Posted by: Omar C. Garcia | December 7, 2014

‘Tis the Season

‘Tis the season, once again, when atheist activists bash the reason for the season. In previous years, atheists groups have targeted urban audiences in places like New York and London. This year, however, the group known as American Atheists have launched their anti-Christmas campaign in residential areas in Bible Belt states. Their signature piece this year is a billboard featuring a mischievous-looking little girl writing her letter to Santa. “Dear Santa,” she writes, “All I want for Christmas is to skip church! I’m too old for fairy tales.”

2014 American AStheist Billboard
Atheists are still under the mistaken impression that Christianity is about church or religion. Christianity is, instead, about a personal relationship with Jesus Christ. Of course, atheists believe that Jesus Christ is a myth. At least that’s the message American Atheists promoted in their 2011 anti-Christmas campaign. That year they featured billboards with images of Poseidon, Jesus, Santa, and a devil-like figure with the words “37 million Americans know Myths when they see them.”

Scholars Burridge and Gould, authors of “Jesus Then and Now,” comment in their book that respectable scholars do not deny Jesus’ existence (p. 34). James Hannam, a scholar who came to Christianity from a scientific background, said that to claim that Jesus never existed “requires selective skepticism about which sources are reliable and how others are interpreted.” He continues, “In the end, if Jesus did not exist, it makes Christianity a much more incredible phenomena than if he did.”

In last year’s “Who needs Christ during Christmas?” campaign, the American Atheists group included personal testimonies by atheists who declared that they needed neither Christ nor religion to enjoy the season. Ironically, the added testimonial element made this campaign feel somewhat religious. This year, they have taken things a step further by featuring a child in their campaign.

When I saw the child in this year’s billboard campaign, I thought about all of the things the kids at our church have accomplished over my years at Kingsland. Our kids have helped change the world for the least of these in our own community all the way to the ends of the earth. They have helped orphans and kids at risk and young girls rescued from brothels and unaccompanied refugee kids and raised funds to build schools and clinics and more. These are actual life-saving initiatives that continue to make a difference.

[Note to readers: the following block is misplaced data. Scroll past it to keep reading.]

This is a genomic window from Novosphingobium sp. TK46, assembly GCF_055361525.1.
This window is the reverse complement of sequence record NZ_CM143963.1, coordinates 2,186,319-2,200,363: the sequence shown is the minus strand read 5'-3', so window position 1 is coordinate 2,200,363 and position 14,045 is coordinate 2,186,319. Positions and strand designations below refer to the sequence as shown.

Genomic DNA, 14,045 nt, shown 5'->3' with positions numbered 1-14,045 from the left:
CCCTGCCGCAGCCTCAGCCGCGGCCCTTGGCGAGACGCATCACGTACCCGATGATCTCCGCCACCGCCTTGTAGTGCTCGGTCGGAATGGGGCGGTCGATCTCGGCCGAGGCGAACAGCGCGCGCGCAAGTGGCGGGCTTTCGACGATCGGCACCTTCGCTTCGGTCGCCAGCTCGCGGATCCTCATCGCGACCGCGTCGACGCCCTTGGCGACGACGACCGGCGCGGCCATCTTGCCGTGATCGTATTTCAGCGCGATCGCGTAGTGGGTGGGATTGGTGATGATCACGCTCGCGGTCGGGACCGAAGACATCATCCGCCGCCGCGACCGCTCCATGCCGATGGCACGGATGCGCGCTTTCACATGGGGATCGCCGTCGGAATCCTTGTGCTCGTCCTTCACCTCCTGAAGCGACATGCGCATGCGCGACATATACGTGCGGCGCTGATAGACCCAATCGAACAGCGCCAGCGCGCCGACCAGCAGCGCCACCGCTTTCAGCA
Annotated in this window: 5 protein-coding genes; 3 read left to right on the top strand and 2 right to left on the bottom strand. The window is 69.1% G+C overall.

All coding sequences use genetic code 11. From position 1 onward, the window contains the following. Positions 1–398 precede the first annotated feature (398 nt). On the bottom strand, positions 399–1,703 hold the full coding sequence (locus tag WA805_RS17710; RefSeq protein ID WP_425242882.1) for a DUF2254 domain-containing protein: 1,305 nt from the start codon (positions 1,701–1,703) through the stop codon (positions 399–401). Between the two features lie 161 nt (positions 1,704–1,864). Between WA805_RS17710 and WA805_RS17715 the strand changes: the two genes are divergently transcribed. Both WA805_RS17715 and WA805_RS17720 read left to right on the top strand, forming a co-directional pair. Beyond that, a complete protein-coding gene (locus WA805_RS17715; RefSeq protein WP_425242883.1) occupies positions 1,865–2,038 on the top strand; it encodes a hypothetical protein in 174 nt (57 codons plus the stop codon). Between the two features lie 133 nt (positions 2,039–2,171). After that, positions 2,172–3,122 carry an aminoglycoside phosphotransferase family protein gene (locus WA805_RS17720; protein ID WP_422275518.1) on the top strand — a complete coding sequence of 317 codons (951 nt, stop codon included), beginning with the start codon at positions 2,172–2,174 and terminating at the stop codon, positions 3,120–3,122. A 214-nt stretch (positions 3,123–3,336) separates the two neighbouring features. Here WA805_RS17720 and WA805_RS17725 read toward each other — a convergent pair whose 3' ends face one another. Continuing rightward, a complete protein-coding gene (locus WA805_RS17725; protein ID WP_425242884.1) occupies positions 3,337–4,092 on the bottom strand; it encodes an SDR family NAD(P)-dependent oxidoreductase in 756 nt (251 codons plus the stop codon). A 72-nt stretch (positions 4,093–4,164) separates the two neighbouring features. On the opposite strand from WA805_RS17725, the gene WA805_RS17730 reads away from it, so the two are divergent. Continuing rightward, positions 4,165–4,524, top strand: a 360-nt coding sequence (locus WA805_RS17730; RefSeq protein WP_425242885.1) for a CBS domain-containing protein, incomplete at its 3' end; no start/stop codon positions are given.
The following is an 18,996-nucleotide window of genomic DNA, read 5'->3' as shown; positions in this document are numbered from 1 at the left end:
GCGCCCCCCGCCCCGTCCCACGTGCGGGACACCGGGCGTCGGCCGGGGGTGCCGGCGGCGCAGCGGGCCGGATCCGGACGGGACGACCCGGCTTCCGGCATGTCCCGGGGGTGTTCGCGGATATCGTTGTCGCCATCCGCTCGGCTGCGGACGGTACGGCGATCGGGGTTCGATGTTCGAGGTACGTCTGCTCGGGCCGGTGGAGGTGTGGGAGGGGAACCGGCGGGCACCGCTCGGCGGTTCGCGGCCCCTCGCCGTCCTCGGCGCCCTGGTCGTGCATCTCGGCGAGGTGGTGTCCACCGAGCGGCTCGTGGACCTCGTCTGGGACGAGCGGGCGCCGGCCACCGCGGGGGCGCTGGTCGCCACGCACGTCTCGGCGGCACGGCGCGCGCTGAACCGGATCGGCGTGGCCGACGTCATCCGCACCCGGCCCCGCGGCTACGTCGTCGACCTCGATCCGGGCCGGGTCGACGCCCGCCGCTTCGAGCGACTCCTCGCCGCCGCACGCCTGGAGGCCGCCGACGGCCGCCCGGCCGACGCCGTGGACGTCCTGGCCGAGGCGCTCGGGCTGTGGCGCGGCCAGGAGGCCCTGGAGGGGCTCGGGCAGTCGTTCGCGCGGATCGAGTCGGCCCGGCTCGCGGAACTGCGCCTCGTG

I have stated in previous years that I am neither offended nor threatened by these irreverent attacks on Christmas. Instead, I have come to regard them as opportunities for non-believers and believers alike to think deeply and to dialogue openly about the meaning of Christmas and the Person of Christ. And that’s not a bad thing. We should think and talk about Christ more at Christmas.

As believers we are called to love God with all of our mind, to own our beliefs, and to be “prepared to make a defense to anyone who asks you for a reason for the hope that is in you; yet do it with gentleness and respect” (1 Peter 3:15). While we can’t stop atheists from exercising their First Amendment rights, we can use what they say as a springboard to share an opposing view. And, we can and should look for ways to continue teaching our kids to love a world in desperate need and to act intentionally and responsibly to make a difference.

The little girl featured in this year’s atheist campaign can write all the letters she wants to Santa. Her letters are not going to change anything. I remain committed to teaching our kids the value of loving and serving others and responding to real hurt and need in a compassionate way, just as Jesus would. These are the kids who are making a difference in our troubled and needy world. And, that’s no fairy tale.


Responses

  1. Omar,
    Once again, well written. As Christians we really need to control the knee jerk reaction to signs like these and love our enemies. Keep Christ in Christmas.


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